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Not sure what you mean by "after the meal", traditional Asian meals don't have individual "courses", all the food gets brought at at once or in no particular order. There's usually no heavy "desert", just something simple like fresh fruit to end the meal. Yah there's ginger or green tea ice cream, but that's so overdone.

If you have to serve something, try a desert like Ice Kachang, which is really popular in Singapore and Malaysia. It looks impressive. Malaysian "Bubur Cha-Cha" would also be an exotic desert, but it has some un-desert-like ingredients in it, and may not be suited to western tastes.

Edited by Batard (log)

"There's nothing like a pork belly to steady the nerves."

Fergus Henderson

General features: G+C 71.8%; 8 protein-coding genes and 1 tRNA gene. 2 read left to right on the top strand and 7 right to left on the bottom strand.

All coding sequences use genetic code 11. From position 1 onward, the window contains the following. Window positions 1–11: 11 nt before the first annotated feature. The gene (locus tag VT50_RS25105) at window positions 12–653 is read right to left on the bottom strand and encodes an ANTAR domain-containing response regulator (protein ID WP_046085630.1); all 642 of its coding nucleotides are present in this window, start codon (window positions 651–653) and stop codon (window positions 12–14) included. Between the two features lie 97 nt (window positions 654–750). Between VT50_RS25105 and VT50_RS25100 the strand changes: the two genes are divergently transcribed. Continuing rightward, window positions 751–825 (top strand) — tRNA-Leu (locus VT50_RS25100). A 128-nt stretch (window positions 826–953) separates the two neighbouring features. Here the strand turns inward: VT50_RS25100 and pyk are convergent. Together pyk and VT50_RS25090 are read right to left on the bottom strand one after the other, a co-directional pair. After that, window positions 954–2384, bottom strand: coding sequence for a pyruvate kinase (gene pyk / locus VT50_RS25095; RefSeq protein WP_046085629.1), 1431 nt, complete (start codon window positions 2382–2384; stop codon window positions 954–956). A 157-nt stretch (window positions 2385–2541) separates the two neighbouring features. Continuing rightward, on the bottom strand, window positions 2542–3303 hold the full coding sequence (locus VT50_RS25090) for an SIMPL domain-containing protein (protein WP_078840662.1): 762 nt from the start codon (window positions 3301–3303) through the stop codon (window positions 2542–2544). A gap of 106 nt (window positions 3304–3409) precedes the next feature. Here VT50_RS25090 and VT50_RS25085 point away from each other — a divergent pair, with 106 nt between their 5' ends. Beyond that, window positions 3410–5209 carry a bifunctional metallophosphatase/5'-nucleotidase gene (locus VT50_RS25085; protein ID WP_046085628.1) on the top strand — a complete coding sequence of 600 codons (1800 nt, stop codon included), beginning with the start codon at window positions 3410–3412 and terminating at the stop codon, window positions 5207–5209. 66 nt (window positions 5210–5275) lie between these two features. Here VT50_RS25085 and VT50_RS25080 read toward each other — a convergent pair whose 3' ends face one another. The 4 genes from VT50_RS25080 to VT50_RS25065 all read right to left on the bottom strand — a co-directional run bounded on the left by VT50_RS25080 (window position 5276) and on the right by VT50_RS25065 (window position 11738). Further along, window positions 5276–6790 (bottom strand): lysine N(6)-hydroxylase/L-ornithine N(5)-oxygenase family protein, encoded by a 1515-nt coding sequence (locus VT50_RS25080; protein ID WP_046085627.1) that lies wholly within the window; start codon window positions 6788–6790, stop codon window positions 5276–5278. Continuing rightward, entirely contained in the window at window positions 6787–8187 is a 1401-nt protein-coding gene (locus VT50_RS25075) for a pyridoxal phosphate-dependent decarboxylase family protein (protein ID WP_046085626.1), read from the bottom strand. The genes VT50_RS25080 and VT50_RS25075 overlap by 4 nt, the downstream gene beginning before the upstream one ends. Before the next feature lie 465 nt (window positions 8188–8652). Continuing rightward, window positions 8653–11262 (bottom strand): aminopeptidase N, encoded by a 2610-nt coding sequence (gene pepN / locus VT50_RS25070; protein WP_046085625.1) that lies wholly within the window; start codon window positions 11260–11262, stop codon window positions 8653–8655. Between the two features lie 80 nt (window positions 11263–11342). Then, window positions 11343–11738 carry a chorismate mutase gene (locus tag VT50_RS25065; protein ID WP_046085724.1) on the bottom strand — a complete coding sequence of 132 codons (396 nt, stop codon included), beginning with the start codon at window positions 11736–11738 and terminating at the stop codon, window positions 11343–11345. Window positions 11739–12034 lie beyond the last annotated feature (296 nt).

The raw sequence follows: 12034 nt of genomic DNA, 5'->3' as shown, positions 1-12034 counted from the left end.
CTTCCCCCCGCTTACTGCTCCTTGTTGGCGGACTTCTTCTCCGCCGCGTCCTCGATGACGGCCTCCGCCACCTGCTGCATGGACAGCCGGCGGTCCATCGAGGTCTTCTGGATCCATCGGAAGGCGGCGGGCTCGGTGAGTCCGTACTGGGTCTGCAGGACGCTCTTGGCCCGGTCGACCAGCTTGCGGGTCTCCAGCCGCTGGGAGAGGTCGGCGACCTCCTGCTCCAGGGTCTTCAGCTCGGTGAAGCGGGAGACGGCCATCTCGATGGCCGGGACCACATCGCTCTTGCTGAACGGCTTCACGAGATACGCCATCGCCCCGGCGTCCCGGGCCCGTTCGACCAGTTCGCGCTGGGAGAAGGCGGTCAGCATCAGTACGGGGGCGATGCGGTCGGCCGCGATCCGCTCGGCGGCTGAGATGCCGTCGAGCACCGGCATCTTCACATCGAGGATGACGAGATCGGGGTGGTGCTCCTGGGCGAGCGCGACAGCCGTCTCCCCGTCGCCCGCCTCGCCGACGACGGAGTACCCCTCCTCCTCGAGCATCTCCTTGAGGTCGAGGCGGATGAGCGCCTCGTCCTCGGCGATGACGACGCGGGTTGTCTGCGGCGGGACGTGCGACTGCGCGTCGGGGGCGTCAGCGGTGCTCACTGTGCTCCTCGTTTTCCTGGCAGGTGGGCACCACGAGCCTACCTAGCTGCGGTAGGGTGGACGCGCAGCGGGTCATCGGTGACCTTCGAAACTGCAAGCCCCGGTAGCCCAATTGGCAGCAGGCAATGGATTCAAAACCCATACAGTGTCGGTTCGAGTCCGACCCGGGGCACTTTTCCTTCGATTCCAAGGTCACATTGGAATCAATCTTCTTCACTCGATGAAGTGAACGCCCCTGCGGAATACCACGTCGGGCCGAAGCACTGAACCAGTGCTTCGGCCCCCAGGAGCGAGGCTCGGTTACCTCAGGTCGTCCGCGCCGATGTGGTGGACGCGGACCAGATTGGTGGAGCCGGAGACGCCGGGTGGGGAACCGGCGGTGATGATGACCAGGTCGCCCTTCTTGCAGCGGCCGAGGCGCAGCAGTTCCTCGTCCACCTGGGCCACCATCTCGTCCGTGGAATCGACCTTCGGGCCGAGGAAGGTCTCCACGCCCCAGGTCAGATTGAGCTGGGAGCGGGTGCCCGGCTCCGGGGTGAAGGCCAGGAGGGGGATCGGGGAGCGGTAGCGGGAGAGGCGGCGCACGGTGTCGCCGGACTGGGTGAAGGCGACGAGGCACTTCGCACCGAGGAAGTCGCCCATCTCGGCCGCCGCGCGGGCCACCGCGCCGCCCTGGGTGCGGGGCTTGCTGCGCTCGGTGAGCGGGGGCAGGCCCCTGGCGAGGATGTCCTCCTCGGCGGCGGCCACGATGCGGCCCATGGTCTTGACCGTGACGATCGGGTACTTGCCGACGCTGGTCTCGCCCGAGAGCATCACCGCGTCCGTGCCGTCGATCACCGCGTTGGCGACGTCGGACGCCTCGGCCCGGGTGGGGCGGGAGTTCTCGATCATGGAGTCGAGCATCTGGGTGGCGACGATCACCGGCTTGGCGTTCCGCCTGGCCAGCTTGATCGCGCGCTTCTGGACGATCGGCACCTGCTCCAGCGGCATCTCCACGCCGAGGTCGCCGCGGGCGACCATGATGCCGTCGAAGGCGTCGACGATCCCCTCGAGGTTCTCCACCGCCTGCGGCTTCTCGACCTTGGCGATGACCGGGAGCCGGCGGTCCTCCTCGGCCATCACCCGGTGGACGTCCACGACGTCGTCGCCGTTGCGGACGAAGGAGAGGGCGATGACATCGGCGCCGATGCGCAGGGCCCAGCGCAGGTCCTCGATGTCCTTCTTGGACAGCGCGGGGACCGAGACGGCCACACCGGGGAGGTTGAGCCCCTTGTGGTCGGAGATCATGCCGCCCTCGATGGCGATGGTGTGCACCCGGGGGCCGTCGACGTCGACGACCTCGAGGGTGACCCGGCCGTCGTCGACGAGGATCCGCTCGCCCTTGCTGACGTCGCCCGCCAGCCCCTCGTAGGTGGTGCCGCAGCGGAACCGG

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Just because heavy desserts aren't "traditional" ways to end a meal in many Asian countries, does not mean that you have to exclude these types of desserts.

I would look to what your guests are expecting. You could do anything from a Japanese souffle cheesecake to a panna cotta or layered cake (as well as the usual ices/sorbets/ice creams), depending on what your guests want. Flavor as desired, based on the theme of the rest of your ingredients.

Edited by sanrensho (log)
Baker of "impaired" cakes...
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chilled lychees in a creme anglaise; serve with a nice crisp cookie

(Barbara Tropp has a nice collection of cookies inspired from or compatible with Asian flavors in her book, "The China Moon Kitchen". Her "walnut crisps" or "ginger moons"with crystallized ginger would go well with the lychees.

edited to add: I've mentioned this dessert on the boards a few times--but it was very good! This was a dessert from one of Hirigoyen's previous restaurants in SF called Pastis. He served a flourless chocolate cake and alongside was a quenelle of Thai basil ice cream covered with grated dark chocolate.

Edited by ludja (log)